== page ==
About the Life Saving Drugs Program

The Life Saving Drugs Program (LSDP) provides fully subsidised access to expensive essential medicines for eligible patients with rare and life-threatening diseases.

What the LSDP is

The Life Saving Drugs Program (LSDP) pays for specific essential medicines to treat patients with rare and life-threatening diseases.

Most medicines in Australia are subsidised through listing on the Pharmaceutical Benefits Scheme (PBS). Funding for medicines on the LSDP is separate to the PBS.

The LSDP covers medicines if:

  • they are clinically effective, but not cost effective enough to list on the PBS
  • they treat life threatening and rare conditions (defined as 1 case per 50,000 people or fewer in the Australian population)
  • the pharmaceutical company (sponsor) applies for an LSDP listing.

There are currently 16 medicines available through the program, which treat 10 rare conditions.

Because these medicines are critical for patients, we assess all applications within 30 days. We process most applications in around 7 days.

LSDP medicines

This table lists the 16 medicines covered under the LSDP and the conditions they treat. Click to view LSDP guidelines and forms for each condition.



Agalsidase alfa (Replagal®)

Agalsidase beta (Fabrazyme®)

Migalastat (Galafold®)

Fabry disease

Imiglucerase (Cerezyme®)

Velaglucerase (VPRIV®)

Taliglucerase (Elelyso®)

Gaucher disease (type 1)

Nitisinone (Orfadin® and Nityr™)

Hereditary tyrosinaemia type 1 (HT1)

Cerliponase alfa (Brineura®)

Late-infantile onset Batten disease (CLN2)

Laronidase (Aldurazyme®)

Mucopolysaccharidosis type I (MPS I)

Idursulfase (Elaprase®)

Mucopolysaccharidosis type II (MPS II)

Elosulfase alfa (Vimizim®)

Mucopolysaccharidosis type IVA (MPSIVA)

Galsulfase (Naglazyme®)

Mucopolysaccharidosis type VI (MPS VI)

Asfotase alfa (Strensiq®) Perinatal- and infantile-onset hypophosphatasia (HPP)

Alglucosidase alfa (Myozyme®)

Avalglucosidase alfa (Nexviazyme®)

Pompe disease:

  • infantile-onset
  • late-onset.

How the LSDP works

Several groups of people work together on the LSDP program.

  • Australian Government Department of Health and Aged Care – we fund and administer the program, and order medicines to be delivered to the patient’s nominated pharmacy.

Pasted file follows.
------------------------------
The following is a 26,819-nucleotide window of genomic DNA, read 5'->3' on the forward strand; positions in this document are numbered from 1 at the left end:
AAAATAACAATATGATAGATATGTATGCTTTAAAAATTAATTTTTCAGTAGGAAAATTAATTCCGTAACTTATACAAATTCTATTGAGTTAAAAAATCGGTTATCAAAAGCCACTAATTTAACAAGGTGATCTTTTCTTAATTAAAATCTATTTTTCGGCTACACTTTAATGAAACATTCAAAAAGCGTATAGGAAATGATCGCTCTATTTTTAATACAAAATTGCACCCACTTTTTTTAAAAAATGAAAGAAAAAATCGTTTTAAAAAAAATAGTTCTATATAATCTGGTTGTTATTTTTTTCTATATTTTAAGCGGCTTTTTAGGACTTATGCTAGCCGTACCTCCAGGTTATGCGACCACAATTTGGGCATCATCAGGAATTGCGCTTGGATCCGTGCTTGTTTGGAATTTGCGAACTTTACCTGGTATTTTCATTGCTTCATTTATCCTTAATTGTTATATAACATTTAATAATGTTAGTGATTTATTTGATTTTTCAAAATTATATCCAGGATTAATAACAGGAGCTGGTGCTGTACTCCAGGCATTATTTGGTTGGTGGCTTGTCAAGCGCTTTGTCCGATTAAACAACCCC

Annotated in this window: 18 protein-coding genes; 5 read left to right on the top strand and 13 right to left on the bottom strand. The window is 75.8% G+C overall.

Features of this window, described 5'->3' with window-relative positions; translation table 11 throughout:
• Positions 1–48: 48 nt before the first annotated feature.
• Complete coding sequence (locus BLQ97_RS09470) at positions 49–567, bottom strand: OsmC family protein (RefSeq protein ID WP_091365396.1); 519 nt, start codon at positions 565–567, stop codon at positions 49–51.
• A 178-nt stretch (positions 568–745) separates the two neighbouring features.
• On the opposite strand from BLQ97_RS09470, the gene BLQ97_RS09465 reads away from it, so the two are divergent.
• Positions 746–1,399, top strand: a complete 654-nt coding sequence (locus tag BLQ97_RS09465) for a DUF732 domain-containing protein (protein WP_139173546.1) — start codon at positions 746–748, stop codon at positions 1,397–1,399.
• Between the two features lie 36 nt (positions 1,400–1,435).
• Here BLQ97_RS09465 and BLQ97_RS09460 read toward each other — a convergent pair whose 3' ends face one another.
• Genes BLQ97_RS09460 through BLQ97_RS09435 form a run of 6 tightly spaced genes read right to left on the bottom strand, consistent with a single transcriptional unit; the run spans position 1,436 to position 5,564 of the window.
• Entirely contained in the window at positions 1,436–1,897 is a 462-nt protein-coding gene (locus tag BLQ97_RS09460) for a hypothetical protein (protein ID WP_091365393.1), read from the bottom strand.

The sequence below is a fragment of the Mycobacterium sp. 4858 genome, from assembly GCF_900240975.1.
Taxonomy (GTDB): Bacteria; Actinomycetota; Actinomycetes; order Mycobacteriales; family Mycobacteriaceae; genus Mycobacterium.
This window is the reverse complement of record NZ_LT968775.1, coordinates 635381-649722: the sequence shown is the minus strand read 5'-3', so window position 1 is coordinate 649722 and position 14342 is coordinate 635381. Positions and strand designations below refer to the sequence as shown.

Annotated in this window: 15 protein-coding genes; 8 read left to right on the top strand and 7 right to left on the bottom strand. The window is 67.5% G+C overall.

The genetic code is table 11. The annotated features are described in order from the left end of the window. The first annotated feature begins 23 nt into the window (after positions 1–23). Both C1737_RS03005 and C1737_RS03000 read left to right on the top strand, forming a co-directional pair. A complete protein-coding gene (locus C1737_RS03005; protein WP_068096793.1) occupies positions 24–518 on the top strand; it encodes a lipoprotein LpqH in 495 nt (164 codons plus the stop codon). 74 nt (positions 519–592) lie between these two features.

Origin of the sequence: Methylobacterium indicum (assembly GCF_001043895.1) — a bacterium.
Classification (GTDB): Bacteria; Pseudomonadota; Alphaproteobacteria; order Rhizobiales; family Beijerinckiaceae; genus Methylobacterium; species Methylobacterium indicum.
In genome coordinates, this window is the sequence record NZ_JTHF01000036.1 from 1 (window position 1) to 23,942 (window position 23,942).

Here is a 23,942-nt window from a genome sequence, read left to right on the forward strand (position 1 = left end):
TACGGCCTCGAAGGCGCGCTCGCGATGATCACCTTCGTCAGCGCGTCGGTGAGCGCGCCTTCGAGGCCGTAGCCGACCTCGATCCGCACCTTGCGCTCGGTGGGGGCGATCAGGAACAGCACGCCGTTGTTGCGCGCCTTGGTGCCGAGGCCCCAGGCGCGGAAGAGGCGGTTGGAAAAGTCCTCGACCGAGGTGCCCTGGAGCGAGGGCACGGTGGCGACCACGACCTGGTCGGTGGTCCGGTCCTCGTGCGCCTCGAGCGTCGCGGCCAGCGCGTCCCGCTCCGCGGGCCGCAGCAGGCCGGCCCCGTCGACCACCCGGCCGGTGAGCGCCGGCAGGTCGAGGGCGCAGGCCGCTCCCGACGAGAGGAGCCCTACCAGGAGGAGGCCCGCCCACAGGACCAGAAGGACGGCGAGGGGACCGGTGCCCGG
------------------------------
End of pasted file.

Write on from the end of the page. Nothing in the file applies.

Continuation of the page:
• Pharmaceutical companies – apply to list relevant medicines on the LSDP, if their PBS application was rejected; supply medicines to participating pharmacies.
  • Life Saving Drugs Program Expert Panel (LSDPEP) – considers applications to list new medicines on the program; advises the Chief Medical Officer; reviews the drugs after 2 years.
  • Chief Medical Officer – recommends to the Minister for Health and Aged Care if a medicine should be listed on the LSDP or not.
  • Treating physicians – check if patients are eligible; prescribe the medicines; complete and submit application forms; complete the annual review paperwork.
  • Pharmacists (usually at hospitals) – dispense medicines to patients according to the program rules.
  • Patients – take the medicine according to their doctor’s instructions, and follow the program requirements about regular reviews.

Patient eligibility criteria

To get a medicine under the LSDP, you must:

  • be eligible according to the criteria in the LSDP guidelines for your condition
  • participate in regular assessment to help us check how effective the medicine is; if you do not want to participate, you must have a valid reason why not
  • not have any other medical condition that might make the drug less effective (this includes complications of the primary condition)
  • be eligible to receive Medicare benefits.

Patient reviews

We regularly review patient eligibility for the program, as set out in the relevant LSDP guidelines.

This is generally 12 months after starting the medicine, and every 12 months after that. However, the LSDPEP may ask doctors to submit patient data more often.

Doctors must send in a reapplication for each patient by 1 May every year.

Medicines criteria and reviews

Medicines must also meet eligibility criteria to be listed on the LSDP.

The LSDPEP reviews how medicines are performing 2 years after listing. This ensures they are delivering the expected benefits and can continue to be funded.

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